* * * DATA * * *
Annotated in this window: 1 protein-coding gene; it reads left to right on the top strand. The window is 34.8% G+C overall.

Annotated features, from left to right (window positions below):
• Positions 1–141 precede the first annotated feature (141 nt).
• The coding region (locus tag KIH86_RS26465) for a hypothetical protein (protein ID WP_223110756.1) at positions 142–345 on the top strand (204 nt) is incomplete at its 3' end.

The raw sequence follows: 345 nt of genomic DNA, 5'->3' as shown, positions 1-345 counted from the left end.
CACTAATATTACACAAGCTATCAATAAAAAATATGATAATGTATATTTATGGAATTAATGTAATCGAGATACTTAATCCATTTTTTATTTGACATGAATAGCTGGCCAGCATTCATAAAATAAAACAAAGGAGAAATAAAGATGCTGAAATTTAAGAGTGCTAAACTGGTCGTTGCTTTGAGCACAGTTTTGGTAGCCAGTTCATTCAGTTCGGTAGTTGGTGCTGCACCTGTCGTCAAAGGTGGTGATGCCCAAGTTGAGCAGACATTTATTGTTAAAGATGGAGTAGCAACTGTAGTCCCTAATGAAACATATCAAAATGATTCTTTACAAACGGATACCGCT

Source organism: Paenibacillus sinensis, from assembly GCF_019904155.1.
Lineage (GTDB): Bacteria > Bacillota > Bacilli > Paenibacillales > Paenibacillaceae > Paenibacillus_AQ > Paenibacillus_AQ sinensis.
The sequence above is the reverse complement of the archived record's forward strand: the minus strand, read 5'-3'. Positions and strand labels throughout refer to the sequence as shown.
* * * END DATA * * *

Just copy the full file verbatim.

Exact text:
Annotated in this window: 1 protein-coding gene; it reads left to right on the top strand. The window is 34.8% G+C overall.

Annotated features, from left to right (window positions below):
• Positions 1–141 precede the first annotated feature (141 nt).
• The coding region (locus tag KIH86_RS26465) for a hypothetical protein (protein ID WP_223110756.1) at positions 142–345 on the top strand (204 nt) is incomplete at its 3' end.

The raw sequence follows: 345 nt of genomic DNA, 5'->3' as shown, positions 1-345 counted from the left end.
CACTAATATTACACAAGCTATCAATAAAAAATATGATAATGTATATTTATGGAATTAATGTAATCGAGATACTTAATCCATTTTTTATTTGACATGAATAGCTGGCCAGCATTCATAAAATAAAACAAAGGAGAAATAAAGATGCTGAAATTTAAGAGTGCTAAACTGGTCGTTGCTTTGAGCACAGTTTTGGTAGCCAGTTCATTCAGTTCGGTAGTTGGTGCTGCACCTGTCGTCAAAGGTGGTGATGCCCAAGTTGAGCAGACATTTATTGTTAAAGATGGAGTAGCAACTGTAGTCCCTAATGAAACATATCAAAATGATTCTTTACAAACGGATACCGCT

Source organism: Paenibacillus sinensis, from assembly GCF_019904155.1.
Lineage (GTDB): Bacteria > Bacillota > Bacilli > Paenibacillales > Paenibacillaceae > Paenibacillus_AQ > Paenibacillus_AQ sinensis.
The sequence above is the reverse complement of the archived record's forward strand: the minus strand, read 5'-3'. Positions and strand labels throughout refer to the sequence as shown.